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portions is treated with sodium, hydrogen and carbonic oxide are evolved and ethyl trimesate is obtained. The yield amounts to 6 to 7 per cent. on the ethyl formate used; at the same time ethyl acetoacetate is also formed in some quantity. When mixtures in equimolecular proportions of methyl formate and ethyl acetate, and of ethyl formate and methyl acetate are respectively treated with sodium, a mixture of ethyl and methyl trimesate is obtained in both cases; this melts at 105-110° after one crystallisation from alcohol.

Methyl trimesate crystallises in small, silky needles melting at 143°, and a mixture of it and ethyl trimesate in equal proportions melts at 105-110°. W. P. W.

Rosindole. By E. FISCHER and P. WAGNER (Ber., 20, 815-818). -Methylketole when heated with benzoic chloride in presence of zinc chloride yields, in addition to a benzoyl-derivative, the hydrochloride of a base, C25H20N2. This salt, which may be completely separated from its aqueous solution by the addition of sodium chloride, forms green iridescent crystals, resembling in appearance rosaniline hydrochloride; on adding an alkali, the free base is obtained in reddish-yellow, prismatic crystals, which change colour at 250° and fuse completely at 270°. With acids, it forms salts which are soluble in water and alcohol, and dye silks and wools of a red colour; it appears also to form unstable salts with alkalis, readily decomposed by water. When the alcoholic solution of the base is treated with zinc-dust and ammonia, it is decolorised with formation of benzylidenemethylketole, a change analogous to the formation of leucaniline from rosaniline. From the similarity in colour, dyeing properties, and chemical reactions of the above base with those of rosaniline, it is proposed to call it dimethylrosindole; it is probably the anhydride of a carbinol, CPh(C,H,N)2'OH.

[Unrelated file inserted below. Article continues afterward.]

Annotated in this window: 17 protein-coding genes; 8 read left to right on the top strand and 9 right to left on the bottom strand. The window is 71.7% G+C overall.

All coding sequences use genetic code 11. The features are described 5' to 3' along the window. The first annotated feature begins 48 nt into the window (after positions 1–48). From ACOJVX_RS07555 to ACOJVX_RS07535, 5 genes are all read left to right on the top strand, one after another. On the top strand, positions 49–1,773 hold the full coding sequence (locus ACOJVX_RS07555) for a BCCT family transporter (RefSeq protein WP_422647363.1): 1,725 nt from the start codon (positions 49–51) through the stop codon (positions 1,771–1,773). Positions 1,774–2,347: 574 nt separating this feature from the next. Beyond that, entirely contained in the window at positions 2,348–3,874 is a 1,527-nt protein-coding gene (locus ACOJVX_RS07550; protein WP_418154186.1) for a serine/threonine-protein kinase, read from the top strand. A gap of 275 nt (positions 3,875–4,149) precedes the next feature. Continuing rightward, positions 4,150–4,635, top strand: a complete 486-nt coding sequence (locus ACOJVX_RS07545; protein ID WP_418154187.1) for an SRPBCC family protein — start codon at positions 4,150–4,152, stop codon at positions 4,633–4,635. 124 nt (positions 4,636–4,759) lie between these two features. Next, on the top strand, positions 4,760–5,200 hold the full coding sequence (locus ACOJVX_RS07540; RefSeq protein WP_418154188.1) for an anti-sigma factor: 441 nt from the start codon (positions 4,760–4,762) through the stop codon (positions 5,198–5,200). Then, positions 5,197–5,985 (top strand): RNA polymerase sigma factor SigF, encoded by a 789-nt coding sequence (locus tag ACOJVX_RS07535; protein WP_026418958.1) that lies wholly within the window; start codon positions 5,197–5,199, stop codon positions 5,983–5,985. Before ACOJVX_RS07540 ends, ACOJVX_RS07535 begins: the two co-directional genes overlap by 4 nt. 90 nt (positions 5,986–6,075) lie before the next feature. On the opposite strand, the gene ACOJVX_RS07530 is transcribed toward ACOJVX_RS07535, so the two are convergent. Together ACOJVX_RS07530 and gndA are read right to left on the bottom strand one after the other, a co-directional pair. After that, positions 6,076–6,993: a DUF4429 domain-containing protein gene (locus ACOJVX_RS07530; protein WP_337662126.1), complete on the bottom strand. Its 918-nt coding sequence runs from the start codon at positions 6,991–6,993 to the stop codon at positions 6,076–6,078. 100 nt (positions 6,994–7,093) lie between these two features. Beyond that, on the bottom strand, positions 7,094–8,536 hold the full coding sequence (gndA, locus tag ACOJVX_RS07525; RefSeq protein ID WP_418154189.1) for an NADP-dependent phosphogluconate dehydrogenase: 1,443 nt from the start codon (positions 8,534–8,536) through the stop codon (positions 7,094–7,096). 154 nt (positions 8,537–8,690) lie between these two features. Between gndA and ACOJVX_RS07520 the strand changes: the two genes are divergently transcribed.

Benzoylmethylketole crystallises in glistening leaflets, melting at 82°, and is moderately soluble in ether and alcohol, sparingly soluble in water. V. H. V.